He also keeps his identity well-guarded, but not to the point of anonymity; as in the age-old graffiti tradition he tags his pieces with the Banksy logo, which is of course stenciled. This is partly through necessity, with his line of work being at odds with global private property laws, and partly through choice; his distaste for the art establishment is demonstrated by the “Mind the Crap” warnings he sprayed on the steps of the Tate Britain on the day of the Turner Prize ceremony in 2001. The ubiquity and accessibility of his work have bestowed him with celebrity status. Some critics say his international profile has led him to hypocritically dip his toes too deeply into the mainstream, to sell-out for commercial success. Its not exactly Bob Dylan going electric, but Banksy’s greatest hits anthology “Wall and Piece” was published in 2005 by Random House, a sub-division of Bertelsmann, the largest book publisher in the world.

Private Property Protection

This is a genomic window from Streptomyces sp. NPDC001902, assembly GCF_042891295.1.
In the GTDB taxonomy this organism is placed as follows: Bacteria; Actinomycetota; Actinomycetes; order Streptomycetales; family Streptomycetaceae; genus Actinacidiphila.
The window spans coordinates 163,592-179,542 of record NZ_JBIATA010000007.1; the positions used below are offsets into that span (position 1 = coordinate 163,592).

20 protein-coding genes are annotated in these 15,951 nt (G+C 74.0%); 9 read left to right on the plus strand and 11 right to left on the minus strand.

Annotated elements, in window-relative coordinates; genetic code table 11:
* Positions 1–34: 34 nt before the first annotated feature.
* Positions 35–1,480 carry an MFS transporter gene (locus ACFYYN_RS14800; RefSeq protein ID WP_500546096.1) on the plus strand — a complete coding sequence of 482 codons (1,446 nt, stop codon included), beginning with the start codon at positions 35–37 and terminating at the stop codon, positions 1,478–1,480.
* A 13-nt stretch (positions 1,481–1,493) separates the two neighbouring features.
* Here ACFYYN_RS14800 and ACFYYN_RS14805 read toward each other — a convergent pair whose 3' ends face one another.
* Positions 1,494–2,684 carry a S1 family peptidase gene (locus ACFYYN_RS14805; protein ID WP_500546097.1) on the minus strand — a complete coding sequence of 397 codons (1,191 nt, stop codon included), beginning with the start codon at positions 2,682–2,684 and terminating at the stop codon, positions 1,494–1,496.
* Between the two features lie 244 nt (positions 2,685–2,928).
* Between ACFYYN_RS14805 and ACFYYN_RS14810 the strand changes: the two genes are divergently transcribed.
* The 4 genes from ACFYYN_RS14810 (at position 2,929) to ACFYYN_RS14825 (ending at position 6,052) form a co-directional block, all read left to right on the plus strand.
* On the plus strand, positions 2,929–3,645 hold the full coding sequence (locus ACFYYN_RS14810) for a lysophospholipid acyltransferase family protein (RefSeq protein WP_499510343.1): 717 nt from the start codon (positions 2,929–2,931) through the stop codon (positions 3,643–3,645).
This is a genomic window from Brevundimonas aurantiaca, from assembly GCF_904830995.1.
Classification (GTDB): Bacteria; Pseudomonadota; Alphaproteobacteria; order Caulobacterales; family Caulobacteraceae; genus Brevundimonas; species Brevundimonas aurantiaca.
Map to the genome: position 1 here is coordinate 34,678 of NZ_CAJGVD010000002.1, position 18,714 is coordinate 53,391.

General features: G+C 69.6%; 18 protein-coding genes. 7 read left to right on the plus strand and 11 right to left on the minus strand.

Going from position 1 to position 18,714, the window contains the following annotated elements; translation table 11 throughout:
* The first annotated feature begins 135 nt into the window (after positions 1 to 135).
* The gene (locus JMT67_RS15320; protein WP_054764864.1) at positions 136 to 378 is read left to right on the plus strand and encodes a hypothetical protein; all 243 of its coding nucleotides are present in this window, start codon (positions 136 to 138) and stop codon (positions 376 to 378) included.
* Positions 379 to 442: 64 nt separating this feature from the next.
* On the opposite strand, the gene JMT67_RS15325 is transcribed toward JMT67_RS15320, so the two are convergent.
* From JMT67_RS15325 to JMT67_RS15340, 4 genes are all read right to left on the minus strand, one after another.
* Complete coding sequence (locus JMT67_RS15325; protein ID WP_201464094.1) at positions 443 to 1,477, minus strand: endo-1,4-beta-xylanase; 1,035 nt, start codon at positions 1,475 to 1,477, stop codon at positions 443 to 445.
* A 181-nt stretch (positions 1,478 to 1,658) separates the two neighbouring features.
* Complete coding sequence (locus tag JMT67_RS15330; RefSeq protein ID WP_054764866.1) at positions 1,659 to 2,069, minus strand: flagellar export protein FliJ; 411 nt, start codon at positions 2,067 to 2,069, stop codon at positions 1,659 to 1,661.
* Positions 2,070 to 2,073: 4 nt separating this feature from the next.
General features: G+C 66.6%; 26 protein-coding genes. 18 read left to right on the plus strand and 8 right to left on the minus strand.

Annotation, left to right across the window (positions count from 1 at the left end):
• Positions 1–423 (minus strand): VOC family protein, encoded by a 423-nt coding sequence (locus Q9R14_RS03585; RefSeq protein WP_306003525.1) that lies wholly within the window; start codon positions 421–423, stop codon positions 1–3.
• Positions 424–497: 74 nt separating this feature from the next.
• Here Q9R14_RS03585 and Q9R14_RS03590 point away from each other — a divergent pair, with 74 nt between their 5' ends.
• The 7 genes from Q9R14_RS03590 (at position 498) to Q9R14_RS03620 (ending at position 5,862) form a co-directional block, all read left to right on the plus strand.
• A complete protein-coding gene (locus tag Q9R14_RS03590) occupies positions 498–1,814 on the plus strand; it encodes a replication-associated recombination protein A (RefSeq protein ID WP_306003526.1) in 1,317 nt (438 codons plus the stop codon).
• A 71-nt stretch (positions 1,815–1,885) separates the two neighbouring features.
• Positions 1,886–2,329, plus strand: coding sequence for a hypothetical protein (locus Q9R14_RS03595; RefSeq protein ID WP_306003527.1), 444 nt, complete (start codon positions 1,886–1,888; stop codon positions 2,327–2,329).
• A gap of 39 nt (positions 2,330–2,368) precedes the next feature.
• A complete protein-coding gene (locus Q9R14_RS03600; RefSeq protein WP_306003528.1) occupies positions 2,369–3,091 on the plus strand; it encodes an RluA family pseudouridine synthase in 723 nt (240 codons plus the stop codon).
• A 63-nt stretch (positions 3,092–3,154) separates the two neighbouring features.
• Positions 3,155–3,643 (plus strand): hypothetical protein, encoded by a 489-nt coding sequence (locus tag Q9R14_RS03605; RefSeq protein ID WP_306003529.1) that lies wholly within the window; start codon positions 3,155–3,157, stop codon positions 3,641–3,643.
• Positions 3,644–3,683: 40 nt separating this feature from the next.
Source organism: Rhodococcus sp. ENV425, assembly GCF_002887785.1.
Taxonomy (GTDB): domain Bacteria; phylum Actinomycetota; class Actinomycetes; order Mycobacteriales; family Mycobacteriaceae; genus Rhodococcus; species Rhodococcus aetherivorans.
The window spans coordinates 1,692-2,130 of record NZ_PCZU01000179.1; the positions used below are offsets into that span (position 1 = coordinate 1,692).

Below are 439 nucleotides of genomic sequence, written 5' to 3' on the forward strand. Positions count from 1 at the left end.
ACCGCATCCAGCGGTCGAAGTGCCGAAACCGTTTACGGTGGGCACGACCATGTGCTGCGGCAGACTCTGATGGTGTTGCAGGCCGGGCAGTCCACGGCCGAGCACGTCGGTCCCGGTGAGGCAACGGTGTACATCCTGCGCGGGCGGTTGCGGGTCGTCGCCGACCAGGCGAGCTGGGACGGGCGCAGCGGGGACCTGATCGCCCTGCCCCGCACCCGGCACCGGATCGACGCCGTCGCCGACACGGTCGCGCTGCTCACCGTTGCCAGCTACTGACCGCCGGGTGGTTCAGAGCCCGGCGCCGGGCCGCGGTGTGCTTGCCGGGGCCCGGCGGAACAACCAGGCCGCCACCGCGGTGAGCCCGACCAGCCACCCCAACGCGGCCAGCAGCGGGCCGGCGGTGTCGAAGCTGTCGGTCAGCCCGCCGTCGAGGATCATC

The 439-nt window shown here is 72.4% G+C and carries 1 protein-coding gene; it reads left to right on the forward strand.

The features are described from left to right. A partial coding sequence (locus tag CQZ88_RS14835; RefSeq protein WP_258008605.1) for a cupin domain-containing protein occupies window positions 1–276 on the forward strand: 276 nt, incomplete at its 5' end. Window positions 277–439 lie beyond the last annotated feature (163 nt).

Bertrand Russell said: “It is preoccupation with possession, more than anything else, that prevents men from living free and nobly.” But for law makers and enforcers, private property legislation is thought necessary to protect the systematic consumption that stimulates economic growth in the wondrous free market miracle. Why invest in real estate if someone is just going to deface it? They dictate where we live, where we can walk and even where we can go to the toilet, as this writer found out recently when a friend was fined Kč 1000 for “pissing on a historical building.“ Individuality is resigned to exist in the spaces left between the dictaats. And it is there, where certain unauthorised art forms blossom into subcultures. From the visual element of this space, emerged graffiti in New York in the 1960s. It subsequently spread across the globe as an art form that symbolically resisted the hegemonic corporatisation of the aesthetic of the shared urban landscape; although even anthropologists struggle with when someone first found beauty in the simplistic brilliance of paint on a wall